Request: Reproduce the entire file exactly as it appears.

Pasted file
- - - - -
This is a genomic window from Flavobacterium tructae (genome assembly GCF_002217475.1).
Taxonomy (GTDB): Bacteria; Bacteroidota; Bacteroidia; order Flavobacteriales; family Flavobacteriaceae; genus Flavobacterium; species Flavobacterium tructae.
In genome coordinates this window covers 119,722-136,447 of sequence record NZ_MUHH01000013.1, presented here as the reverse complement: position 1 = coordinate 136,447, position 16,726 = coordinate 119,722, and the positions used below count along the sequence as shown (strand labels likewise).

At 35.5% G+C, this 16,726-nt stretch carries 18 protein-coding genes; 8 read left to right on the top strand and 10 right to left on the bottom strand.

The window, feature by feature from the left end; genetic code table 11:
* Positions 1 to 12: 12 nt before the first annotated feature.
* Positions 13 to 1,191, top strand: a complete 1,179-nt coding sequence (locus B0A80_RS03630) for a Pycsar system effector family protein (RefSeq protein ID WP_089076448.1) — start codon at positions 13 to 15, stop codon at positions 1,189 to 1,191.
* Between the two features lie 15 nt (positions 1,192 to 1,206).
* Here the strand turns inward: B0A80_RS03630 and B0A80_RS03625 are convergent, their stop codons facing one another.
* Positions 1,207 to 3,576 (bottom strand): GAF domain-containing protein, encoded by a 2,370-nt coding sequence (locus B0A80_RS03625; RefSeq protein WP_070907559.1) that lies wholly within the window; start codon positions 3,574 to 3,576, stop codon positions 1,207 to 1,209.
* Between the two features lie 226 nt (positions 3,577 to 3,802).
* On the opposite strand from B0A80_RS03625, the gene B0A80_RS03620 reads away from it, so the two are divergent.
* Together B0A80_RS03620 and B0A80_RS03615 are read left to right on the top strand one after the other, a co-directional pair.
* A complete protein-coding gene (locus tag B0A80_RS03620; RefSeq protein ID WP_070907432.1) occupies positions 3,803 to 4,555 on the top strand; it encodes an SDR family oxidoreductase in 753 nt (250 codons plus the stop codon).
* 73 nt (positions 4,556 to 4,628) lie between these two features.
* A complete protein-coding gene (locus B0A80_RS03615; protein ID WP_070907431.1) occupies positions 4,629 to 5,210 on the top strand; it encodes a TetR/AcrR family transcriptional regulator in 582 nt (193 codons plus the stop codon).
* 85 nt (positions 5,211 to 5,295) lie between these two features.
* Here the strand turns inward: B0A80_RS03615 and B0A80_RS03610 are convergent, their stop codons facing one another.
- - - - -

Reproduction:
This is a genomic window from Flavobacterium tructae (genome assembly GCF_002217475.1).
Taxonomy (GTDB): Bacteria; Bacteroidota; Bacteroidia; order Flavobacteriales; family Flavobacteriaceae; genus Flavobacterium; species Flavobacterium tructae.
In genome coordinates this window covers 119,722-136,447 of sequence record NZ_MUHH01000013.1, presented here as the reverse complement: position 1 = coordinate 136,447, position 16,726 = coordinate 119,722, and the positions used below count along the sequence as shown (strand labels likewise).

At 35.5% G+C, this 16,726-nt stretch carries 18 protein-coding genes; 8 read left to right on the top strand and 10 right to left on the bottom strand.

The window, feature by feature from the left end; genetic code table 11:
* Positions 1 to 12: 12 nt before the first annotated feature.
* Positions 13 to 1,191, top strand: a complete 1,179-nt coding sequence (locus B0A80_RS03630) for a Pycsar system effector family protein (RefSeq protein ID WP_089076448.1) — start codon at positions 13 to 15, stop codon at positions 1,189 to 1,191.
* Between the two features lie 15 nt (positions 1,192 to 1,206).
* Here the strand turns inward: B0A80_RS03630 and B0A80_RS03625 are convergent, their stop codons facing one another.
* Positions 1,207 to 3,576 (bottom strand): GAF domain-containing protein, encoded by a 2,370-nt coding sequence (locus B0A80_RS03625; RefSeq protein WP_070907559.1) that lies wholly within the window; start codon positions 3,574 to 3,576, stop codon positions 1,207 to 1,209.
* Between the two features lie 226 nt (positions 3,577 to 3,802).
* On the opposite strand from B0A80_RS03625, the gene B0A80_RS03620 reads away from it, so the two are divergent.
* Together B0A80_RS03620 and B0A80_RS03615 are read left to right on the top strand one after the other, a co-directional pair.
* A complete protein-coding gene (locus tag B0A80_RS03620; RefSeq protein ID WP_070907432.1) occupies positions 3,803 to 4,555 on the top strand; it encodes an SDR family oxidoreductase in 753 nt (250 codons plus the stop codon).
* 73 nt (positions 4,556 to 4,628) lie between these two features.
* A complete protein-coding gene (locus B0A80_RS03615; protein ID WP_070907431.1) occupies positions 4,629 to 5,210 on the top strand; it encodes a TetR/AcrR family transcriptional regulator in 582 nt (193 codons plus the stop codon).
* 85 nt (positions 5,211 to 5,295) lie between these two features.
* Here the strand turns inward: B0A80_RS03615 and B0A80_RS03610 are convergent, their stop codons facing one another.